exactly ! "I kinda think the teaching fetch can help with the recall. The ball has to be more important then any distractions"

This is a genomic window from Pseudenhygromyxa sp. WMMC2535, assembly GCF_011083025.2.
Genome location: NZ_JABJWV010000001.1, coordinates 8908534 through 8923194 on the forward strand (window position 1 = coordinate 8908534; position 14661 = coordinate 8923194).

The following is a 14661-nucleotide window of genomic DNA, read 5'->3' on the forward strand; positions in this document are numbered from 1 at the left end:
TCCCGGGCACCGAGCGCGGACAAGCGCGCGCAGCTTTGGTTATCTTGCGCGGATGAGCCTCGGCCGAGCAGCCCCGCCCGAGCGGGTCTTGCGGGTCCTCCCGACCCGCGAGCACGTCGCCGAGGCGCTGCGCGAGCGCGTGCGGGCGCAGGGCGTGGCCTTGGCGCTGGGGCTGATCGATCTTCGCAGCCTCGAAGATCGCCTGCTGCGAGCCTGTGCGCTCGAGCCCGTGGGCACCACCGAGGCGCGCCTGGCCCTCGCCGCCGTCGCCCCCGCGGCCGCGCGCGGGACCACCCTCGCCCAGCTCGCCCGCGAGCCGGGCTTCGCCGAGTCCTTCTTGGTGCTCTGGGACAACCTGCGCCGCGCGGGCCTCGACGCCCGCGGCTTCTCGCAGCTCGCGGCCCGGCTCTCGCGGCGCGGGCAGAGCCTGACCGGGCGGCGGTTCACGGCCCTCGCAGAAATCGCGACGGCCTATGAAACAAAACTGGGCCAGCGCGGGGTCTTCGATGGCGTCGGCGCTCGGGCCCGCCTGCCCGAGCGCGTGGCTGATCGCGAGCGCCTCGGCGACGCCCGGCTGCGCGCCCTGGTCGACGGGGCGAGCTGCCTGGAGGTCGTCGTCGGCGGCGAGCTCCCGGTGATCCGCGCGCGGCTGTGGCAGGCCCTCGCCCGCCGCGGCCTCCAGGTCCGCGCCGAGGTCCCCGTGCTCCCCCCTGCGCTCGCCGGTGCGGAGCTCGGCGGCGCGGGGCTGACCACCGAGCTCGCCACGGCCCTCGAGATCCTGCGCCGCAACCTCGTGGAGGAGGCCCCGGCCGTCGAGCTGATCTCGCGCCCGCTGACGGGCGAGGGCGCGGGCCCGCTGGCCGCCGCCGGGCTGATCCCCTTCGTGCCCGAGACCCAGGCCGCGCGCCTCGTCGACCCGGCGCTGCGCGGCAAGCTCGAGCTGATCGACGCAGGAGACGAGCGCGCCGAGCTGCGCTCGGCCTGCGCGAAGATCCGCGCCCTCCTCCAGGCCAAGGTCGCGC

so what do you do ? You remove yourself from a wide open stimulating area where the dogs attention can drift and take an option to run, run, run, for the horizon or ignore you , grrr. Find a smaller room -- maybe an area of your basement, laundry room , go after hours at the local "dog training classes" and use their facility . Get a hard super bouncer , lacrosse ball , india rubber -- hard surface flooring , wall space . Go . Close door behind you. Just you and the dog. Let do go . Stay in one place start boucing ball , see if dog stops investigating and looks at you with curiousity , comes over to investigate. Praise dog if it does but don't confine, allow free range of motion. He has to offer to come on over. Start with allowing dog to grab ball from the bounce so that the dog is pretty well "recalled" (close to you ) - take a step back . This will draw the dog in . Progess by having that ball go further away, ricocheting off the walls , randomly moving quickly on the floor . Dog goes into party frame of mind . The moment he doesn't participate how you want him to , which is return to hand recall, then the game-power is off . He returns to you - the game gets more exciting . You gain recall and you gain ball play you gain being central . I had to use this once in a malinois that I was handed over to give the dog focus. Outside the dog was so distracted it was like the other thread -- oh look a leaf ! , By removing things to distract and to build the intensity , after a while , (this dog was one hard case) the dog could focus on the handler with intensity. This dog later on went to French Ring trials.
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